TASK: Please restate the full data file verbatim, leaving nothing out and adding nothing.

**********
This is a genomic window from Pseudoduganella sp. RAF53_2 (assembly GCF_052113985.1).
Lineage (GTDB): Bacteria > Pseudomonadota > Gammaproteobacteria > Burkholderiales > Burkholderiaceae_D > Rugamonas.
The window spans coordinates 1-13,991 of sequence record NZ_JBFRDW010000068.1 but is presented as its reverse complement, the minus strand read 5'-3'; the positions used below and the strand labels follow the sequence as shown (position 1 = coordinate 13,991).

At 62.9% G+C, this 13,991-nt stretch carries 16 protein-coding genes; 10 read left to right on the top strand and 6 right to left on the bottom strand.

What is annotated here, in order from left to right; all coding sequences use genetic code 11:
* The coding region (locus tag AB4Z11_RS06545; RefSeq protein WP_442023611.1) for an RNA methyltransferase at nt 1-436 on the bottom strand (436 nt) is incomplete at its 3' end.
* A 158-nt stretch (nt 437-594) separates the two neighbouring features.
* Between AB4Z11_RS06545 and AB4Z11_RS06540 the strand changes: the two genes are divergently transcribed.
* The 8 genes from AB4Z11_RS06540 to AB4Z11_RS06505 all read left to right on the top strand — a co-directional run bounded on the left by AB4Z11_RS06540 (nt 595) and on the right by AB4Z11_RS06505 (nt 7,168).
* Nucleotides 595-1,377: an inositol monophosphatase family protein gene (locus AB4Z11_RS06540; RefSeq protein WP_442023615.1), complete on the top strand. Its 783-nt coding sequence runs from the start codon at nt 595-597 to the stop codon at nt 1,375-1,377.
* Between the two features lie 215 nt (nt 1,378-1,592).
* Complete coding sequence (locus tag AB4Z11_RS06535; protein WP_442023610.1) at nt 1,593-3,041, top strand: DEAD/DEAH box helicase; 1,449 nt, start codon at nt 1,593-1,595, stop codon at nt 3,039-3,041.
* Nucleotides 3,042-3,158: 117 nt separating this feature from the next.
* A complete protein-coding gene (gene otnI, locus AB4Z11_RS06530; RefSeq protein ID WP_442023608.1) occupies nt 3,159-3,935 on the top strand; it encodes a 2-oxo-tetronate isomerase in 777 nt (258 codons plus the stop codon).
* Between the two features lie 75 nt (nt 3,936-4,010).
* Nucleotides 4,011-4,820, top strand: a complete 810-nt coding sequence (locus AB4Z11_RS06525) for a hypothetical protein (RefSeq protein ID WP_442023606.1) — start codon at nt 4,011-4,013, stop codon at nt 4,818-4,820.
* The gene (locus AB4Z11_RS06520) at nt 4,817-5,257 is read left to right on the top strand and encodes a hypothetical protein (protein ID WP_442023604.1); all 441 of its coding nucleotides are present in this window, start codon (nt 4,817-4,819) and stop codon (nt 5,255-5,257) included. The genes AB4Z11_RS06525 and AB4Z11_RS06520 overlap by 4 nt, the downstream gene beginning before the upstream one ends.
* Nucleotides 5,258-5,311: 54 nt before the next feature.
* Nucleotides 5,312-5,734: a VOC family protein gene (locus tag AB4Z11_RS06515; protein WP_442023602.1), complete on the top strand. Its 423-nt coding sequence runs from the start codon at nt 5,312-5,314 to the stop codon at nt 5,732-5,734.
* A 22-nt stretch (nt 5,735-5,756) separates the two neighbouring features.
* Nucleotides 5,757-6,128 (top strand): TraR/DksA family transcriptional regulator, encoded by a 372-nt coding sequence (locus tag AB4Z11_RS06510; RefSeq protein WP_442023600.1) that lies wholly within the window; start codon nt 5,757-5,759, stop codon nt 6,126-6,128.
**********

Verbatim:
This is a genomic window from Pseudoduganella sp. RAF53_2 (assembly GCF_052113985.1).
Lineage (GTDB): Bacteria > Pseudomonadota > Gammaproteobacteria > Burkholderiales > Burkholderiaceae_D > Rugamonas.
The window spans coordinates 1-13,991 of sequence record NZ_JBFRDW010000068.1 but is presented as its reverse complement, the minus strand read 5'-3'; the positions used below and the strand labels follow the sequence as shown (position 1 = coordinate 13,991).

At 62.9% G+C, this 13,991-nt stretch carries 16 protein-coding genes; 10 read left to right on the top strand and 6 right to left on the bottom strand.

What is annotated here, in order from left to right; all coding sequences use genetic code 11:
* The coding region (locus tag AB4Z11_RS06545; RefSeq protein WP_442023611.1) for an RNA methyltransferase at nt 1-436 on the bottom strand (436 nt) is incomplete at its 3' end.
* A 158-nt stretch (nt 437-594) separates the two neighbouring features.
* Between AB4Z11_RS06545 and AB4Z11_RS06540 the strand changes: the two genes are divergently transcribed.
* The 8 genes from AB4Z11_RS06540 to AB4Z11_RS06505 all read left to right on the top strand — a co-directional run bounded on the left by AB4Z11_RS06540 (nt 595) and on the right by AB4Z11_RS06505 (nt 7,168).
* Nucleotides 595-1,377: an inositol monophosphatase family protein gene (locus AB4Z11_RS06540; RefSeq protein WP_442023615.1), complete on the top strand. Its 783-nt coding sequence runs from the start codon at nt 595-597 to the stop codon at nt 1,375-1,377.
* Between the two features lie 215 nt (nt 1,378-1,592).
* Complete coding sequence (locus tag AB4Z11_RS06535; protein WP_442023610.1) at nt 1,593-3,041, top strand: DEAD/DEAH box helicase; 1,449 nt, start codon at nt 1,593-1,595, stop codon at nt 3,039-3,041.
* Nucleotides 3,042-3,158: 117 nt separating this feature from the next.
* A complete protein-coding gene (gene otnI, locus AB4Z11_RS06530; RefSeq protein ID WP_442023608.1) occupies nt 3,159-3,935 on the top strand; it encodes a 2-oxo-tetronate isomerase in 777 nt (258 codons plus the stop codon).
* Between the two features lie 75 nt (nt 3,936-4,010).
* Nucleotides 4,011-4,820, top strand: a complete 810-nt coding sequence (locus AB4Z11_RS06525) for a hypothetical protein (RefSeq protein ID WP_442023606.1) — start codon at nt 4,011-4,013, stop codon at nt 4,818-4,820.
* The gene (locus AB4Z11_RS06520) at nt 4,817-5,257 is read left to right on the top strand and encodes a hypothetical protein (protein ID WP_442023604.1); all 441 of its coding nucleotides are present in this window, start codon (nt 4,817-4,819) and stop codon (nt 5,255-5,257) included. The genes AB4Z11_RS06525 and AB4Z11_RS06520 overlap by 4 nt, the downstream gene beginning before the upstream one ends.
* Nucleotides 5,258-5,311: 54 nt before the next feature.
* Nucleotides 5,312-5,734: a VOC family protein gene (locus tag AB4Z11_RS06515; protein WP_442023602.1), complete on the top strand. Its 423-nt coding sequence runs from the start codon at nt 5,312-5,314 to the stop codon at nt 5,732-5,734.
* A 22-nt stretch (nt 5,735-5,756) separates the two neighbouring features.
* Nucleotides 5,757-6,128 (top strand): TraR/DksA family transcriptional regulator, encoded by a 372-nt coding sequence (locus tag AB4Z11_RS06510; RefSeq protein WP_442023600.1) that lies wholly within the window; start codon nt 5,757-5,759, stop codon nt 6,126-6,128.